• Prohibited activities (for example, littering, dumping waste, hunting, etc.)
  • Insurance and taxes
  • Noise 
  • Arbitration processes in case of disputes

Another vital aspect that the surface use agreement should be covered is restoring the surface once the drilling operation has been completed or the mineral lease has expired. 

The surface use agreement should also specify the landowner’s compensation if and when their property is damaged. This is usually decided based on the acreage of the land the operator will use. 

Similarly, the agreement should specify damage compensation for these entities if real estate property or personal is on the surface. So, for example, if there’s a farm on the land, the document can specify compensation for any damage to the farm, its inhabitants, or the livestock on it. 

These clauses are necessary because drilling and production of oil and gas involve heavy machinery, which can damage nearby land and properties. 

The Accommodation Doctrine

When discussing surface use agreement, it’s important to discuss the Accommodation Doctrine. As such, in most states in the US, mineral rights take precedence over surface rights. That means a mineral rights owner/lessee can use the surface to extract the minerals. 

However, according to the Accommodation Doctrine, s surface owner can prevent the mineral owner/lessee from using the surface without their permission if they can prove that:

  • The mineral owner/lessee can produce mineral without interfering with the surface.
  • Their use will result in the surface owner being unable to use their land.
  • There are no practical alternatives for the surface owner.

The Accommodation Doctrine was adopted in Texas, but many other states have adopted such statutes to protect the surface owner. These states include Alaska, Colorado, Montana, New Mexico, North Dakota, South Dakota, Utah, and Wyoming. In most states, the mineral owner or lessee must inform the surface owner before beginning any drilling operations (normally at least 10 days in advance).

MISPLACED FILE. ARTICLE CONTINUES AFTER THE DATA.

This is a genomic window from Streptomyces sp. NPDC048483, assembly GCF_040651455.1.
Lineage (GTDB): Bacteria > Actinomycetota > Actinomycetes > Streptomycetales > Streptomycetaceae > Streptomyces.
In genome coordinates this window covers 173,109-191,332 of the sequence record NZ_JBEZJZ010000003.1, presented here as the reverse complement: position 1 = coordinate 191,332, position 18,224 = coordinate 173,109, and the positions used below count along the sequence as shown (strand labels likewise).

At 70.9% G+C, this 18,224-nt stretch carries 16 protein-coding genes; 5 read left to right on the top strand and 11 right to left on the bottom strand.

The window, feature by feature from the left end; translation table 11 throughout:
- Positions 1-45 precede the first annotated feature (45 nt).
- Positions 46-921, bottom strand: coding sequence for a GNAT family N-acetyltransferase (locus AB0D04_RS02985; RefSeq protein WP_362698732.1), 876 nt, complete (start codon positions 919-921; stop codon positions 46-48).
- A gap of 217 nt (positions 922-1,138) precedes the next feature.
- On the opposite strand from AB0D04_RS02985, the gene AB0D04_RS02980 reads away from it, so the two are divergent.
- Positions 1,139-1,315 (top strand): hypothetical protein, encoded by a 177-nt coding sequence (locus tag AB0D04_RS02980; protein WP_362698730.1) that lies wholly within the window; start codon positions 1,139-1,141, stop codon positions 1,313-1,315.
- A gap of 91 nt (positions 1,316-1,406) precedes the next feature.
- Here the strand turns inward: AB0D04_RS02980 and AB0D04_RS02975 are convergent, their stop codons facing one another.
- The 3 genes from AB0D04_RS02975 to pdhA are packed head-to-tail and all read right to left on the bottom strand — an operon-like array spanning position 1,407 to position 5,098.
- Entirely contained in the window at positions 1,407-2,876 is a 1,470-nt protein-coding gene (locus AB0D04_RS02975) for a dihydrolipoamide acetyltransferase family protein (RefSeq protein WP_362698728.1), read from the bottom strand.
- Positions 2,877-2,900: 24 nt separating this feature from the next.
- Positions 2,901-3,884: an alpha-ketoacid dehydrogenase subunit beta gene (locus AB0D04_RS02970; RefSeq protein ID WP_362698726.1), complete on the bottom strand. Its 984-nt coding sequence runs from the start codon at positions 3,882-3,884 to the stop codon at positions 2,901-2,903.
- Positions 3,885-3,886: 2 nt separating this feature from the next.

Negotiating Surface Use Agreement

Surface use agreements are common in the US oil and gas industry when the companies deal with split estates. Even though mineral rights dominate surface rights, companies may prefer to sign a surface use agreement before drilling a well. 

Since a surface use agreement is a complex document, a surface owner should consult with a lawyer to protect their interests. Most companies have such agreements ready to go with default conditions that favor them more than the surface owner. 

Of course, it’s the surface owner’s responsibility to read the agreement before signing it and negotiating to get a better deal that protects their interests and promises them fair compensation for use and damages to their property. 


To summarize, a surface use agreement is a legal document that outlines the relationship between the surface owner and the mineral owner/lessee and outlines the conditions of using the surface and compensation for damages. 

This document is used in cases where a gas or oil company is drilling on a split estate where the surface owner is a different party from the mineral owner.